Monday, January 27, 2020

Comic Art Collection 2 - Acroyear

Acroyear of the Micronauts.

Who?

Well folks, let's take a walk back to when I was a kid. When I was really young, I was given Archie digests and some marvellous digests called "UFOs and Other Stories" where I learned all about planes disappearing in the Bermuda Triangle and that aliens have a fascination with doing terrible things to cattle.

But after that I started buying comics from Marvel. And the big five for me starting out were Godzilla, Shogun Warriors, Battlestar Galactica, Fantastic Four and....Micronauts.

If you're so interested, here's the link to the Wikipedia article giving some of the history. They started off as toys, but later debuted as a comic in 1979. If a team of galactic rebels (an explorer returning home to a world that has changed for the worse, a rebel princess, a deposed warrior king, a quippy arachnid, and two feisty robots)  fighting a power mad tyrant in cool black armour welding massive mystical/technological powers seems oddly familiar, well, there were a lot of people trying to make a buck copying Star Wars at the time.

Pretty sure this was the first issue
I bought. I though it was cool
because of the toys, plus I had
been to Daytona Beach.
Oddly, Marvel was printing the Star Wars comic at the same time as Micronauts, but I never had any time for it. I liked Micronauts. Writer Bill Mantlo (truly a tragic figure in the comic industry) put together a book that had action and some surprisingly mature themes for a series based on a toy. The villain, Baron Karza, was effectively immortal and controlled the population with his "Body Banks", where the poor could gamble their body parts and organs for a longshot chance at immortality. The rich merely bought what they need to remain ageless. As long as they remained loyal.

It's a hell of a dark think to put in a comic. If the dialogue was occasionally a bit much to swallow (Mantlo was known as the guy you went to at Marvel if you needed a story turned around quick because someone missed a deadline), the rest was fantastic stuff. I still maintain the first 12 issues are some of Marvel's best comics from that time. In particular #9-11. I read those issues to death and stalked my local corner store waiting for the next issues to come out.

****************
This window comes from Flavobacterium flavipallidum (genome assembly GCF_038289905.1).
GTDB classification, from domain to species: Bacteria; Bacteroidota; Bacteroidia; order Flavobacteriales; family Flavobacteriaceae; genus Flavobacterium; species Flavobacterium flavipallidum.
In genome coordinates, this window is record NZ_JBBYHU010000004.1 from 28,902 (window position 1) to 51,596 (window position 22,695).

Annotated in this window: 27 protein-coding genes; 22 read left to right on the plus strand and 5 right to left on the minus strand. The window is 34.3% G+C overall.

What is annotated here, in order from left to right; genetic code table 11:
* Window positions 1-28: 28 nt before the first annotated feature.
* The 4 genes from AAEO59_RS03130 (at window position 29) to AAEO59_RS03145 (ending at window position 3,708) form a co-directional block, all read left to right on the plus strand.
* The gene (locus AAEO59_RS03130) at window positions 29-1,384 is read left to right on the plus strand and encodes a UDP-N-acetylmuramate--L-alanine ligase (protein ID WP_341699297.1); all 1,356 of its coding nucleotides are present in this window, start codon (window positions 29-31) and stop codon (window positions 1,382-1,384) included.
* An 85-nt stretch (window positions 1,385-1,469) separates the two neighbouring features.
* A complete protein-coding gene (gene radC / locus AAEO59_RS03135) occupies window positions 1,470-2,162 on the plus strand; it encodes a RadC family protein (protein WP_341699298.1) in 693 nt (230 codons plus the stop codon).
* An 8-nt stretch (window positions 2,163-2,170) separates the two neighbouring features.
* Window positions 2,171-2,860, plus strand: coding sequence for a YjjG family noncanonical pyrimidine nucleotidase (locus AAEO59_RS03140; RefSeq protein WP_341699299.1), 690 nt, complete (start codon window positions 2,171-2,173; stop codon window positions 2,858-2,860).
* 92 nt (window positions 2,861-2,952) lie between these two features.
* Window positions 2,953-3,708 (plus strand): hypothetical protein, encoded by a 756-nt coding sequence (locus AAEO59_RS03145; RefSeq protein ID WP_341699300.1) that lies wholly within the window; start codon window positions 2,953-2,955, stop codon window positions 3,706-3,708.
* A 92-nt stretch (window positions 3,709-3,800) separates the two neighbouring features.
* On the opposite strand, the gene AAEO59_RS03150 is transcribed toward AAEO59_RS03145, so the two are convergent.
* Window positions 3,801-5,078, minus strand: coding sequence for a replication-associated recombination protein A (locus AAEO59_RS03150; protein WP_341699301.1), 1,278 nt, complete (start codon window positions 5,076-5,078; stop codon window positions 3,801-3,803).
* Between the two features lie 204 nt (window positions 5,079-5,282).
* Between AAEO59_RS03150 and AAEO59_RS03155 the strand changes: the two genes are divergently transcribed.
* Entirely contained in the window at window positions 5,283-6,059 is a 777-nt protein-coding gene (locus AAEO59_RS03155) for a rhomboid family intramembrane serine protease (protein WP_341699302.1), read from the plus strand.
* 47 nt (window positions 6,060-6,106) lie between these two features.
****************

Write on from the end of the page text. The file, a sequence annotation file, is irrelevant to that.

But it was Michael Golden's artwork that captured me. Even now I can't exactly explain why I like the art so much. It was just dynamic, bursting with energy and style. When he eventually left the series interior art around issue #13 the series never really fully recovered.

Frustratingly, I mostly only have memories of the comics. My original issues are in storage and due to complicated copyright issues, Marvel has never collected the issues in paperback or hardcover. Nor are they available digitally through any legal means.

So getting to meet Michael Golden at a Comic Con would obviously be a big deal for me....if I knew he was there.

When I went to New York Comic Con in 2015 I was a "veteran" of these cons now. I had a plan of attack. For weeks leading up to it I carefully planned which artist tables I would hit first to get sketches before their lists filled up. I had my budget. I had my overflow budget. I was all set. And for the first two hours I was at the con I stuck to that plan. I hit all the tables I needed to, was disappointed that some weren't doing sketches (but I had planned for that too).

And then I discovered that Golden was there and I hadn't known.

I was horrified. Both because I figured his commission list was surely full by now, and that what he would ask would be beyond my budget.